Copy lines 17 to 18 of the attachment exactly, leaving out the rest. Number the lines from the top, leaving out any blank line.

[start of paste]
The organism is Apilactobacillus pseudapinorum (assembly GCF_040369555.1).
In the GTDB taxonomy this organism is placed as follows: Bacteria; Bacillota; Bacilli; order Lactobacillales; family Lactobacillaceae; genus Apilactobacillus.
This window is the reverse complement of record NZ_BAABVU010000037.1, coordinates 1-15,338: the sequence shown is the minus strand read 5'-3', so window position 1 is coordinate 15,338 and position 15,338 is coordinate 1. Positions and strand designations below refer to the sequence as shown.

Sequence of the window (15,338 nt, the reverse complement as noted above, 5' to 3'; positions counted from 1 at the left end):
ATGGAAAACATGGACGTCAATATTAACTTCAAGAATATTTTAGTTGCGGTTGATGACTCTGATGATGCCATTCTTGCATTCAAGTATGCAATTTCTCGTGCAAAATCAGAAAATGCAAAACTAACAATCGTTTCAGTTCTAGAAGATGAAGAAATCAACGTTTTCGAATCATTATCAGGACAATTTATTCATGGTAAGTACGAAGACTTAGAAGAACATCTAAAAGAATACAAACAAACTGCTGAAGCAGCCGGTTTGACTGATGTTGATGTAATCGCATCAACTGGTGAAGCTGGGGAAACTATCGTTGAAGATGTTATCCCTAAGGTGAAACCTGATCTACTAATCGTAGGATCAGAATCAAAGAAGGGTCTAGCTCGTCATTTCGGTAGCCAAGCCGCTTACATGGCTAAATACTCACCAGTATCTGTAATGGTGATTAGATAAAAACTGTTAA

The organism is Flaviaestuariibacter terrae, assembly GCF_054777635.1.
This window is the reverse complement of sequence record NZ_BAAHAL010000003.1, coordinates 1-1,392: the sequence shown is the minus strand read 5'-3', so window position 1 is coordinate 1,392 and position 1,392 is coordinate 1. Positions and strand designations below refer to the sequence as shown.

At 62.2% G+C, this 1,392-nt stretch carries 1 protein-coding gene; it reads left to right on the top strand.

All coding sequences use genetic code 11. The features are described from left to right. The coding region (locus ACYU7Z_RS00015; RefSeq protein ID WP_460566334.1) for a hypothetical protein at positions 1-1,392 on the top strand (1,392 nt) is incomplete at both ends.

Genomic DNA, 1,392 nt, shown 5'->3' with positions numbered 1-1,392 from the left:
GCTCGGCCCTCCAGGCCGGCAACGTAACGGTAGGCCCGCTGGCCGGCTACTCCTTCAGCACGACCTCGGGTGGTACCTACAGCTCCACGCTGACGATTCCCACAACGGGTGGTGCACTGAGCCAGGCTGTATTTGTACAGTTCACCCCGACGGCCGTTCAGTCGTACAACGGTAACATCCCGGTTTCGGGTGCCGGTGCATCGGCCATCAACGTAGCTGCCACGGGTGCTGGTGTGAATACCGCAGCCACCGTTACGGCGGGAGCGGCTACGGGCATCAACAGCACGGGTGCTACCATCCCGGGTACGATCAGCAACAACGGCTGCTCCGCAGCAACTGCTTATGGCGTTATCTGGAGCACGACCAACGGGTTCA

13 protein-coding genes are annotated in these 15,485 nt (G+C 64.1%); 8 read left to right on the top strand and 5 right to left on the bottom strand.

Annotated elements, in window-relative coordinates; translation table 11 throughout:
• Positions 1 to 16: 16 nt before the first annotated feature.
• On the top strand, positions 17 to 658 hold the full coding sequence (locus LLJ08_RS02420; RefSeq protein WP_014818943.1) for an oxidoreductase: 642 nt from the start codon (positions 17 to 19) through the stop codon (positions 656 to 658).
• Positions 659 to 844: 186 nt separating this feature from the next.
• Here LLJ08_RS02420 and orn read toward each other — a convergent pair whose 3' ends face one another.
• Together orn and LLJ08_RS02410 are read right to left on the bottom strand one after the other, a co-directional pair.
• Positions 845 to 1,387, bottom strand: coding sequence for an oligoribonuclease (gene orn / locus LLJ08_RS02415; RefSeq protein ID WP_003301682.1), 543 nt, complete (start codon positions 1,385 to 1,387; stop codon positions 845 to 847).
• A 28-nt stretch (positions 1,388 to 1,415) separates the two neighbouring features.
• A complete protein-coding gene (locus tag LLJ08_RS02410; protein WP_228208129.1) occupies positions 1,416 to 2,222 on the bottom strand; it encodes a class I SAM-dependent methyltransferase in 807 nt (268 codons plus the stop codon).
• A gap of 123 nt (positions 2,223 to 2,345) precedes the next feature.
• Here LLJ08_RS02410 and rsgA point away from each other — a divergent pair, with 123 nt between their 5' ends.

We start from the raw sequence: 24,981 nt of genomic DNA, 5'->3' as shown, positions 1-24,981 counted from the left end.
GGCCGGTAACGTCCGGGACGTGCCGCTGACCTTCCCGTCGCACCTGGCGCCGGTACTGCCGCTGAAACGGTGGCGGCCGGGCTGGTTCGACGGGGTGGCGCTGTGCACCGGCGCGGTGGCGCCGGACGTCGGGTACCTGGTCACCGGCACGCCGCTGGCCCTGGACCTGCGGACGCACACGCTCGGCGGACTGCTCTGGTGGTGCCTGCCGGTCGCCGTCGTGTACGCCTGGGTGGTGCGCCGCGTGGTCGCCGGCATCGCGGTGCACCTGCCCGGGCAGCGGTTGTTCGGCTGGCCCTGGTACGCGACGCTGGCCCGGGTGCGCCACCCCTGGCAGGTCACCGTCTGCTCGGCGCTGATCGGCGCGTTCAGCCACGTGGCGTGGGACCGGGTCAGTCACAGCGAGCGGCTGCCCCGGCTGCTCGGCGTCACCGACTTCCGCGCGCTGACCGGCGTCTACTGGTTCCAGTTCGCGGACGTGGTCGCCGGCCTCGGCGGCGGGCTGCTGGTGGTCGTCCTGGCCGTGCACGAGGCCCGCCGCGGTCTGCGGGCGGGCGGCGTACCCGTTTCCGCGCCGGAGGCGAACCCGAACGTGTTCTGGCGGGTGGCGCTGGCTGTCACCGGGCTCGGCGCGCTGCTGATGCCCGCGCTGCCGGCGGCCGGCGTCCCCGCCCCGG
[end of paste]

• Here LLJ08_RS02420 and orn read toward each other — a convergent pair whose 3' ends face one another.
• Together orn and LLJ08_RS02410 are read right to left on the bottom strand one after the other, a co-directional pair.